The antebellum Rhode Island Art Association was an arena of great concern to first wave feminist Paulina Wright Davis who was writing and publishing the Una at this very moment in Providence. In particular, the RIAA goal of establishing a design school in RI was a strongly coded message to women, since the first three design schools in American had just been opened between 1848 and 1852 in Philadelphia, Boston, and New York, and all were founded by women and for women. These design schools have been interpreted as being about the need for gentile employment, but Davis and others saw them as a radical hope for women to achieve economic self-sufficiency and escape the slavery of marriage. Even an 1859 New York Times review of design schools observed that they were “for women who, unable and unwilling to become mere drudges in servile occupations, and for the meanest pittance, would be doomed to otherwise sell themselves at the matrimonial alter, or resign themselves to a life of … poverty. Their efforts have been eminently successful.” More powerfully, the Una quotes a young women who was attending the New England School of Design for women: “It seems to me as if I had never seen the world before.”
We should recognize the resonating 1854 Rhode Island Art Association exhibition as a historic showcase for women as artists, patrons, and political activists. At least thirty women were patrons loaning art from their own collections in 1854. This was only the second American exhibition of work by the emerging international artist and lesbian, Rosa Bonheur. It included paintings by Jane Stuart, the self-supporting Newport artist and daughter of Gilbert Stuart; a portrait of the path-breaking artist, Angelica Kauffmann; and work from the estate of Sarah Wickes Lippitt (1789-1847), a Rhode Island artist who had trained in Italy and exhibited six paintings at the very first large exhibition held in Rhode Island, in 1829.
I believe that the RIAA exhibition contributors included Davis’s close friend, Lucy Stone, with whom she had organized the epochal first National Woman’s Rights Convention in neighboring Worcester, in 1850. At the RIAA exhibition opening, Davis notes that the RIAA president is proud to preside over a society in which women have equal rights, and asks if Davis, or presumably Stone, would like to address the mixed sex gathering.
Further, Paulina Wright Davis was a lifelong supporter of the sculptor Paul Benjamin Akers (1865-1861), with whom she later traveled in Italy. Indeed, it was her contacts that brought Akers his Washington, D.C. commissions (which include a marble portrait bust of Davis, now in the collection of the Rhode Island Historical Society). For the 1854 RIAA exhibition Paulina Wright Davis loaned two portrait busts by Akers from her collection, and both carried riveting political overtones in the years before the Civil War. One is a portrait of the famous abolitionist, Gerritt Smith (unlocated). The other is a portrait bust of Supreme Court Justice John McLean (Collection of the U.S. Supreme Court). Justice McLean is remembered today as among the “most politically conscious justices in the history of the U.S. Supreme Court” and the dissenting voice in the Dred Scott case of 1856-7. The antebellum Rhode Island Art Association was trailblazing. It is clear now why the antebellum RIAA echoed across the century in RI discussions about the what and why of establishing a design school and art museum in Rhode Island – even if it has been misinterpreted as to what this resonance was remembering.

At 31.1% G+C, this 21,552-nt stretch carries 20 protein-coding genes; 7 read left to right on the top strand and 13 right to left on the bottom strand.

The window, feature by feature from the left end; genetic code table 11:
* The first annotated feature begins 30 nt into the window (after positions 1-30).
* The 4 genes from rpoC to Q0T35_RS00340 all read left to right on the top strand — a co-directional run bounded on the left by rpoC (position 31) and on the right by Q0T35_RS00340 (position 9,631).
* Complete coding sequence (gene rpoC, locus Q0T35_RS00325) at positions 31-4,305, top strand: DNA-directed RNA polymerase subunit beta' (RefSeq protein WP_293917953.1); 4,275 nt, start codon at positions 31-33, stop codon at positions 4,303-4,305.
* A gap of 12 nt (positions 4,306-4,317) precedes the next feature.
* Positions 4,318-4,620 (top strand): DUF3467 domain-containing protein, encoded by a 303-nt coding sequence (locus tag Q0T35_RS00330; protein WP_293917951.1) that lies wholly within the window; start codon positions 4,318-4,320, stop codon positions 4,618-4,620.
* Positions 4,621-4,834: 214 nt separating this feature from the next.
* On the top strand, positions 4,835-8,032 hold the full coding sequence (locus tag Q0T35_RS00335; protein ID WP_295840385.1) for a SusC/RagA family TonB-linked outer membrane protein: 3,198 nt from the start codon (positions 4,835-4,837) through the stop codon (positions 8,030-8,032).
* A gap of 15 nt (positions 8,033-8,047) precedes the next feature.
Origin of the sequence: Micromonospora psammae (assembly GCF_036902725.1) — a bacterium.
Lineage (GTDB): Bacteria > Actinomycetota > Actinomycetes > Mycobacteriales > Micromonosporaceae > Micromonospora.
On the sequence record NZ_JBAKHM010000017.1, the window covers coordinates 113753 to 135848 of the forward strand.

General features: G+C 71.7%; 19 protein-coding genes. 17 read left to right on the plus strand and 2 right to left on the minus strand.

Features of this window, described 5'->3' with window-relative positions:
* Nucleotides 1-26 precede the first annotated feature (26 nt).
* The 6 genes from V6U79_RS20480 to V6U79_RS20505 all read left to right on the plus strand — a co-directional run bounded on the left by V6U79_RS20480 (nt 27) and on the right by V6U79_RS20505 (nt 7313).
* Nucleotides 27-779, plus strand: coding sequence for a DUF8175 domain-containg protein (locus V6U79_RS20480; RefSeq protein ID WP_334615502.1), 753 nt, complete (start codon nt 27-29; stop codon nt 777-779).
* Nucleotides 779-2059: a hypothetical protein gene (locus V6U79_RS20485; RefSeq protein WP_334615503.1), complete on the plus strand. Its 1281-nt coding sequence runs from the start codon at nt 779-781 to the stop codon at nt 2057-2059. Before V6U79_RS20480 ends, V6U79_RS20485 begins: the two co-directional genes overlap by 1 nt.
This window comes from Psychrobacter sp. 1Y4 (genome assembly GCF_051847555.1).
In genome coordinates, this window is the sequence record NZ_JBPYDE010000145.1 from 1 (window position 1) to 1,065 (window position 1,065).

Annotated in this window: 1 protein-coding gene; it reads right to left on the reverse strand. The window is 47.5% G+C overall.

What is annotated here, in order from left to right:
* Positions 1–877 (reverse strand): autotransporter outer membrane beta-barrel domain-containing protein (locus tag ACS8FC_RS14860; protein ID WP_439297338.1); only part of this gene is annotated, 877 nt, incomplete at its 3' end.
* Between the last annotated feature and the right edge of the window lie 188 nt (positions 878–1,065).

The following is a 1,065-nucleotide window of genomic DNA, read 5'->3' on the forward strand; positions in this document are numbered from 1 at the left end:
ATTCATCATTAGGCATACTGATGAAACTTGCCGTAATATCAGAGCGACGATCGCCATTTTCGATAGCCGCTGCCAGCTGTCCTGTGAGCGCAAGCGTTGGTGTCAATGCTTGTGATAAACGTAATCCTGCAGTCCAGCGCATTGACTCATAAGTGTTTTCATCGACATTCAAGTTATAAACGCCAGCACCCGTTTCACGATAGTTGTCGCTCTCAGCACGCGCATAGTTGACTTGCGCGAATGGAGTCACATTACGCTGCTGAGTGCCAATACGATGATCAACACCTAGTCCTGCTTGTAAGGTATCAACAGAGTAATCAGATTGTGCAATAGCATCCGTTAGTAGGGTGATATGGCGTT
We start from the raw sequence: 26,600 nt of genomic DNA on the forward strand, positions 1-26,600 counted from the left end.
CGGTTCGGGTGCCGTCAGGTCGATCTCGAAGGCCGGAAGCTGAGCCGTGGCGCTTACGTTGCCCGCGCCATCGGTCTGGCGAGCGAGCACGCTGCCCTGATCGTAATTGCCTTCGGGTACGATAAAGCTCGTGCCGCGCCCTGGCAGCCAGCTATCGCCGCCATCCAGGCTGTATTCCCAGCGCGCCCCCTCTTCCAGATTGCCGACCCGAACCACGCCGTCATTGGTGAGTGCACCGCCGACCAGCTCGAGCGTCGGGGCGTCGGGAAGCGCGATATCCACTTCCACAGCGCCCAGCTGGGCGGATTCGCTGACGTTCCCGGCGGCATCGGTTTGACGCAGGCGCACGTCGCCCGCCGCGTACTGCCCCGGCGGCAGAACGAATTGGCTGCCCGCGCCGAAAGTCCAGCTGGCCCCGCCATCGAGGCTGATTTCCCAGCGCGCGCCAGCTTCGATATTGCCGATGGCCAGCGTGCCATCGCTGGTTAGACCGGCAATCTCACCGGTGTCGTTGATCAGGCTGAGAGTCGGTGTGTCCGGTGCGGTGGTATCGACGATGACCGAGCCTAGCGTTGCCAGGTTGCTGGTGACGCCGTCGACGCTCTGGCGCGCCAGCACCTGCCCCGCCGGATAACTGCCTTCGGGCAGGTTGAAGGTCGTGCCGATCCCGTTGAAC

In particular, the founding of RISD by Helen Rowe Metcalf must be understood within the context of what of first wave feminist Paulina Wright Davis brought to RI. Davis lived in North Providence from shortly after she arrived here in 1849 to lecture on women’s bodies, until her death in 1876. (She is buried in Swan Point Cemetery.) As a young women, RISD’s future founder attended Paulina Wright Davis’ lectures, as did Mrs. Metcalf’s sisters-in-law – who also had been pupils with the radical Margaret Fuller, when she taught in Providence at the Greene St School from 1837-1838.
I will be presenting a paper on “First Wave Feminism and the Ecology of Culture in Antebellum Rhode Island” at the First Annual Feminist Art History Conference in Washington, D.C. on Nov 5, 2010.
Robert O. Jones and I continue to work on the Holly Home project, the Transcendentalist utopian community founded by Mrs. Davis’s husband, the abolitionist, Thomas Davis.
Margaret Fuller in RI and her legacy is the topic of the Providence Athenaeum’s opening Salon on October 1, 2010 from 5-7pm, presented by Robert O. Jones and Nancy Austin.
The Hours, by RI miniaturist Edward Malbone (1777-1807)
Actual Title: The Past, Present, and Coming Hours
Collection of the Providence Athenaeum
Collection of the Providence Athenaeum
A feminist history of the Rhode Island Art Association provides a new context for the popular Rhode Island anecdote about the teenage girl who raised $1200 through public subscription in order to buy Edward Malbone's painting The Past, The Present, and Coming Hours for the Providence Athenaeum. Now we can understand that this was 1854, and the community fundraising campaign of nineteen-year old Elizabeth Patten is another expression of what must have been a most euphoric moment of possibility for women. The Providence Athenaeum closed the sale of the Malbone on August 24, 1854 and with credit to Miss Patten, loaned The Hours a week later for the September 4, 1854 opening of the Rhode Island Art Association exhibition. The so-called “Cult of True Womanhood” does not describe the possibilities available to antebellum Rhode Island women.
© Nancy Austin, 2010